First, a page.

If the king is forced to move before it has the opportunity to castle, the player may still wish to maneuver the king towards the edge of the board and the corresponding rook towards the center. When a player takes three or four moves to accomplish what castling would have accomplished in one move, it is sometimes called artificial castling, or castling by hand.
Technical rulesUnder the strict touch-move rules enforced in most tournaments, castling is considered a king move. A player who intends to castle but touches the rook first would be committed to make a rook move, and thus will not be permitted to perform the castling. Therefore, the correct way to castle is to first move the king. As usual, the player's mind may change between all legal destination squares for the king until it is released. When the two-square king move is completed however, the player has formally chosen to castle (if it is legal), and the rook must be moved accordingly. A player who performs a forbidden castling must return the king and the rook to their original places and then move the king, if there is another legal king move.
It is also required by the official rules that the entire move is completed using only a single hand. Neither of these rules is commonly enforced in casual play, nor commonly known by non-competitive players.
Chess variants and problemsSome chess variants, for example Chess960, have modified castling rules to handle modified starting positions. Castling can also be adapted to large chess variants, like Capablanca chess, which is played on 10x8 board.
In chess problems, castling is assumed to be allowed if it appears possible, unless it can be proved by retrograde analysis that either the king or chosen rook has previously moved.
- In this game between Yuri Averbakh and Cecil Purdy, Black castled queenside, and Averbakh pointed out that the rook passed over a square controlled by White, so it was illegal. Purdy proved that the castling was legal since this applies only to the king, to which Averbakh replied "Only the king? Not the rook?"
Variations throughout historyThe rule of castling has varied by location and time. In medieval England, Spain, and France, the white king was allowed to jump to c1, c2, d3, e3, f3, or g1, if no capture was made, the king was not in check, and did not move over check. (The black king could move similarly.) In Lombardy, the king could jump an additional square to b1 or h1 or to a2. Later in Germany and Italy, the king move was combined with a pawn move.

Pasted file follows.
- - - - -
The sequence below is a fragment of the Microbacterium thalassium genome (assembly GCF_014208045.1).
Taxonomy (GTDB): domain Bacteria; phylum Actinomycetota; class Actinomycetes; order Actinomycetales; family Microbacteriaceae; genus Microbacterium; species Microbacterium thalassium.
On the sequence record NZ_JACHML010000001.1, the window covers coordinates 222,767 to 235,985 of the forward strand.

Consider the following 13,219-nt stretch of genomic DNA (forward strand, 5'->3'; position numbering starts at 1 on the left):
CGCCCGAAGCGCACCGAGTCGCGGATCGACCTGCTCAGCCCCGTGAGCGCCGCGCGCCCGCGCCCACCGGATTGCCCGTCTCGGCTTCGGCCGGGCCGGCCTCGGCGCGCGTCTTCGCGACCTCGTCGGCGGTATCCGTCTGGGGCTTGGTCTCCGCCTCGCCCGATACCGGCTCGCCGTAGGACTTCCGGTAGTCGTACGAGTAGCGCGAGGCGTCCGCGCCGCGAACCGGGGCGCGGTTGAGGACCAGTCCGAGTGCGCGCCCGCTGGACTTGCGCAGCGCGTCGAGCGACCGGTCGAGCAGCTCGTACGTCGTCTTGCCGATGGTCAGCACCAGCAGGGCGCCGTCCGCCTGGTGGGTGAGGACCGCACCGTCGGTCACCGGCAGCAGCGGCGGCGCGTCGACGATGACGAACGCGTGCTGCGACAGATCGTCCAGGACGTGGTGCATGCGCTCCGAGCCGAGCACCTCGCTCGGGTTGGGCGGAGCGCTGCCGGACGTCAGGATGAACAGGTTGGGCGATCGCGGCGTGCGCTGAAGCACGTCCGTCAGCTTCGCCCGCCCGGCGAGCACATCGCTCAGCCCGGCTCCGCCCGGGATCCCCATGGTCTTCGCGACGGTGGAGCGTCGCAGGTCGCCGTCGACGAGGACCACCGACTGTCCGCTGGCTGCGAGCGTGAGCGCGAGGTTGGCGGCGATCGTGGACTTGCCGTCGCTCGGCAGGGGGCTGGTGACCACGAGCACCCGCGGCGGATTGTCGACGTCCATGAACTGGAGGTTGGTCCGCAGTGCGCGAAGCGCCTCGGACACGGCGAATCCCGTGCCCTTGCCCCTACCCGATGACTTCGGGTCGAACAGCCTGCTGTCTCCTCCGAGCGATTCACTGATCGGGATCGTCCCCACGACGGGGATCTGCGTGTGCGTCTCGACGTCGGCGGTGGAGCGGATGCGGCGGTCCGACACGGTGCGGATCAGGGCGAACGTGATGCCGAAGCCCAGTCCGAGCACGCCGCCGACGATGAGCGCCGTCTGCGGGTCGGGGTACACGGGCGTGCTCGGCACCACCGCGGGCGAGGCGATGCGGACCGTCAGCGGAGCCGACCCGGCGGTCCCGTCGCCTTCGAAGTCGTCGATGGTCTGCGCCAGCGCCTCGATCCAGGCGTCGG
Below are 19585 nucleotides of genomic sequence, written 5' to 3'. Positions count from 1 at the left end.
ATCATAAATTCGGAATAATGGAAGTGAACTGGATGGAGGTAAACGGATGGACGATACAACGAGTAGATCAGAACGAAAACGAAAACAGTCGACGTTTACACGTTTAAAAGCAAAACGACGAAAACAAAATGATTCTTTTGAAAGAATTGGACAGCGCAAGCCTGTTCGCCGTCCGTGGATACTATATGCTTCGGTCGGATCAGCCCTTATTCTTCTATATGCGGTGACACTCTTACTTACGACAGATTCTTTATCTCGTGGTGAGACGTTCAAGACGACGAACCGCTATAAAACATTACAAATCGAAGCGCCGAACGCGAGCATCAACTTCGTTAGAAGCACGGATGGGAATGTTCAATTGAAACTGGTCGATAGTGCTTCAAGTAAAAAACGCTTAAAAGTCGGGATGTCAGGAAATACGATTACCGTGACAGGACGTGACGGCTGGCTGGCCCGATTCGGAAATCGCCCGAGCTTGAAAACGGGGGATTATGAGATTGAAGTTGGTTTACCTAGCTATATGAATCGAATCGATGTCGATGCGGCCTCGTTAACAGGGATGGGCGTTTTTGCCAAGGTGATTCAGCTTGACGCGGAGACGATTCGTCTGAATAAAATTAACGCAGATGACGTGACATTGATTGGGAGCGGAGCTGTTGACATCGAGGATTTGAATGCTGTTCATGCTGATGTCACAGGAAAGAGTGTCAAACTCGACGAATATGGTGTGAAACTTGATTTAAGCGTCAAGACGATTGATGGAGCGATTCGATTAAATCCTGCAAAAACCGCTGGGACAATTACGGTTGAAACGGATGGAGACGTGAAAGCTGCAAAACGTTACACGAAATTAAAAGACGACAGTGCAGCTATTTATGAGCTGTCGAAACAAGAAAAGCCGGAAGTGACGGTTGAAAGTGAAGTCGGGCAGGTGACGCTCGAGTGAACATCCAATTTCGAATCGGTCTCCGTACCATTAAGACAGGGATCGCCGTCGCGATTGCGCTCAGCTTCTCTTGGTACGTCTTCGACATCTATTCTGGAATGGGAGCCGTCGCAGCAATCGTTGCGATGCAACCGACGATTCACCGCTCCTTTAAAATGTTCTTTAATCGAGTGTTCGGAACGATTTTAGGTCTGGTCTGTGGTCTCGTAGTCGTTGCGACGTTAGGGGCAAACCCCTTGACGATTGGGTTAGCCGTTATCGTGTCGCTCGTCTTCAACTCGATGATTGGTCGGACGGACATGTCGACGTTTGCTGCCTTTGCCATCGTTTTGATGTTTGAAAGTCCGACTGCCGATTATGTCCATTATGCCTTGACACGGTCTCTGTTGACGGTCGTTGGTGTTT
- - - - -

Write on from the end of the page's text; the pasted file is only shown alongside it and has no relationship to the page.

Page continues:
In Rome from the early 17th century until the late 19th century, the rook could be placed on any square up to and including the king's square, and the king could be moved to any square on the other side of the rook. This was called "free castling".
In the Göttingen manuscript and a game published by Luis Ramirez de Lucena in 1498, castling consisted of two moves: first the rook and then the king.
The current version of castling was established in France in 1620 and England in 1640 .
castling in Bulgarian: Рокада
castling in Czech: Rošáda
castling in Welsh: Castellu (gwyddbwyll)
castling in Danish: Rokade
castling in German: Rochade
castling in Modern Greek (1453-): Ροκέ
castling in Spanish: Reglamento del ajedrez#El_enroque
castling in Esperanto: Aroko
castling in Faroese: Leypa í borg
castling in French: Roque (jeu d'échecs)
castling in Galician: Enroque
castling in Korean: 캐슬링
castling in Croatian: Rokada
castling in Italian: Arrocco
castling in Hebrew: הצרחה
castling in Latin: Adrochatio
castling in Dutch: Rokade
castling in Japanese: キャスリング
castling in Norwegian: Rokade
castling in Norwegian Nynorsk: Rokade
castling in Low German: Rockaad
castling in Polish: Roszada
castling in Portuguese: Roque (xadrez)
castling in Romanian: Rocadă
castling in Russian: Рокировка
castling in Slovak: Rošáda (šach)
castling in Slovenian: Rokada (šah)
castling in Serbian: Рокада (шах)
castling in Swedish: Rockad
castling in Vietnamese: Nhập thành
castling in Turkish: Rok (satranç)
castling in Ukrainian: Рокіровка
castling in Chinese: 王車易位